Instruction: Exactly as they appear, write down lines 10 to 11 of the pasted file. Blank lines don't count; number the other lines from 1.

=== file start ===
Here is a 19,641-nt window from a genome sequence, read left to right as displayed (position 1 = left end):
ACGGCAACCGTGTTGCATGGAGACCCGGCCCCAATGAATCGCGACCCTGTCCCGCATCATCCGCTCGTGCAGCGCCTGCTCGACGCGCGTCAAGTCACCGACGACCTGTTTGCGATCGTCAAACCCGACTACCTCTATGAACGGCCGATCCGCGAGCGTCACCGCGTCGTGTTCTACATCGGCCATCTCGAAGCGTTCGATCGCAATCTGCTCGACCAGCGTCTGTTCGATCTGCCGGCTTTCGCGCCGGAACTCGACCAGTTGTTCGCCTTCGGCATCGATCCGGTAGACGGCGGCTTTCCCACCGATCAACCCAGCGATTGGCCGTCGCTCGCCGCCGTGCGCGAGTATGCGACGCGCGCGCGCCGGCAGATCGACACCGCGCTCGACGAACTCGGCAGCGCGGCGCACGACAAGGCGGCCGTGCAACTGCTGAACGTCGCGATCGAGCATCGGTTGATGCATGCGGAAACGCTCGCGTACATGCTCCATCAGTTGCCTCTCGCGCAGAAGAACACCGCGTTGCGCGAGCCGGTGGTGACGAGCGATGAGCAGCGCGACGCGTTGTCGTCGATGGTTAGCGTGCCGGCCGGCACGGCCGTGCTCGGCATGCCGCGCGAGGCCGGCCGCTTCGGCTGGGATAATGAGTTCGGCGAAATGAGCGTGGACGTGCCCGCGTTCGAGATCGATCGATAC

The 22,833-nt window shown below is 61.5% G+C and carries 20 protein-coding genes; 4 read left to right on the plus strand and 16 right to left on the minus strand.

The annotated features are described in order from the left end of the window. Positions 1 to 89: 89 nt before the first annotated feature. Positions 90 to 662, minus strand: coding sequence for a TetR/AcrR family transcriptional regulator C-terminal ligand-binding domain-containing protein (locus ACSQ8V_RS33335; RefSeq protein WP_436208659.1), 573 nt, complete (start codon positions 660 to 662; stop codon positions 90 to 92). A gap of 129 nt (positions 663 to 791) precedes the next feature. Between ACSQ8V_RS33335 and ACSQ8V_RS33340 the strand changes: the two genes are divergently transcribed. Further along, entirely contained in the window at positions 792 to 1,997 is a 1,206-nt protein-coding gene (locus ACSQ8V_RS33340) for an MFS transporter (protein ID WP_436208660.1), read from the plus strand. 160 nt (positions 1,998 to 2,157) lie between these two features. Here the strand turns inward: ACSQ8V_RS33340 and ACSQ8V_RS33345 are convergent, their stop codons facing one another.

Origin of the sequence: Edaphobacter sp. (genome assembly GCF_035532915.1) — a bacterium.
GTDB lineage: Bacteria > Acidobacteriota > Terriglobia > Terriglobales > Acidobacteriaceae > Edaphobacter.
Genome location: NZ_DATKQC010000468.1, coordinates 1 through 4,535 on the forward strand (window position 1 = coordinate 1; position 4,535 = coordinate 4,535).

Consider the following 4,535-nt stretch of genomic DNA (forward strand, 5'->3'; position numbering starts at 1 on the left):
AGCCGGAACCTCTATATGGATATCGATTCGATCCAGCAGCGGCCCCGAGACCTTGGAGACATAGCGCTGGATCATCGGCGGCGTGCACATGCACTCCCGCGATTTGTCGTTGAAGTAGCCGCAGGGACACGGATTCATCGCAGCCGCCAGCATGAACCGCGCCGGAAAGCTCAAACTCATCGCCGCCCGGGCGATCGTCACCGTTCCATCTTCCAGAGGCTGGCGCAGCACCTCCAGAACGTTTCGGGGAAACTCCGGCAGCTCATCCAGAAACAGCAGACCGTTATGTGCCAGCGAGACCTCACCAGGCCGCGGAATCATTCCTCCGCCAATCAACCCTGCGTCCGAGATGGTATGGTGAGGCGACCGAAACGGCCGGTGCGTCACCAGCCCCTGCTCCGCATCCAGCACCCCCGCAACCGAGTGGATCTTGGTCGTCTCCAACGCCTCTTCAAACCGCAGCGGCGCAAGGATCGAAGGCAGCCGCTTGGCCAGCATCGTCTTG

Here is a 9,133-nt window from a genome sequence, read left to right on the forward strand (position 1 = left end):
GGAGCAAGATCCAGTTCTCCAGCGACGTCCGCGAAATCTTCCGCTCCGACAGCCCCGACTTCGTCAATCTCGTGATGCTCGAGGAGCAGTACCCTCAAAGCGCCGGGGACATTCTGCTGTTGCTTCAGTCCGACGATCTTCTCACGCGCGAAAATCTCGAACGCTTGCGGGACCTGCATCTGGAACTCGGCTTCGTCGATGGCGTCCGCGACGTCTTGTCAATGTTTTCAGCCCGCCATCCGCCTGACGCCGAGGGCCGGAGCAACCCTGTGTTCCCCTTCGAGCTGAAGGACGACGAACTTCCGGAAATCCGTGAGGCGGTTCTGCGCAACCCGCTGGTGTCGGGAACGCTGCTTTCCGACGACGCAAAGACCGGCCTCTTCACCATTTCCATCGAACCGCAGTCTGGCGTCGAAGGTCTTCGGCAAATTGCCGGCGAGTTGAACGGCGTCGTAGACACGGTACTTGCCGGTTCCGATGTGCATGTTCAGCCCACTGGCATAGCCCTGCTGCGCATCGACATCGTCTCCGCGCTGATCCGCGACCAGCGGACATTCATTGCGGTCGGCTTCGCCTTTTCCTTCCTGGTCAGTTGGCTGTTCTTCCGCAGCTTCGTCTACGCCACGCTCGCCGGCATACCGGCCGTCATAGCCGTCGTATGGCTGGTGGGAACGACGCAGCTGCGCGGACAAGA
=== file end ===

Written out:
Here is a 9,133-nt window from a genome sequence, read left to right on the forward strand (position 1 = left end):
GGAGCAAGATCCAGTTCTCCAGCGACGTCCGCGAAATCTTCCGCTCCGACAGCCCCGACTTCGTCAATCTCGTGATGCTCGAGGAGCAGTACCCTCAAAGCGCCGGGGACATTCTGCTGTTGCTTCAGTCCGACGATCTTCTCACGCGCGAAAATCTCGAACGCTTGCGGGACCTGCATCTGGAACTCGGCTTCGTCGATGGCGTCCGCGACGTCTTGTCAATGTTTTCAGCCCGCCATCCGCCTGACGCCGAGGGCCGGAGCAACCCTGTGTTCCCCTTCGAGCTGAAGGACGACGAACTTCCGGAAATCCGTGAGGCGGTTCTGCGCAACCCGCTGGTGTCGGGAACGCTGCTTTCCGACGACGCAAAGACCGGCCTCTTCACCATTTCCATCGAACCGCAGTCTGGCGTCGAAGGTCTTCGGCAAATTGCCGGCGAGTTGAACGGCGTCGTAGACACGGTACTTGCCGGTTCCGATGTGCATGTTCAGCCCACTGGCATAGCCCTGCTGCGCATCGACATCGTCTCCGCGCTGATCCGCGACCAGCGGACATTCATTGCGGTCGGCTTCGCCTTTTCCTTCCTGGTCAGTTGGCTGTTCTTCCGCAGCTTCGTCTACGCCACGCTCGCCGGCATACCGGCCGTCATAGCCGTCGTATGGCTGGTGGGAACGACGCAGCTGCGCGGACAAGA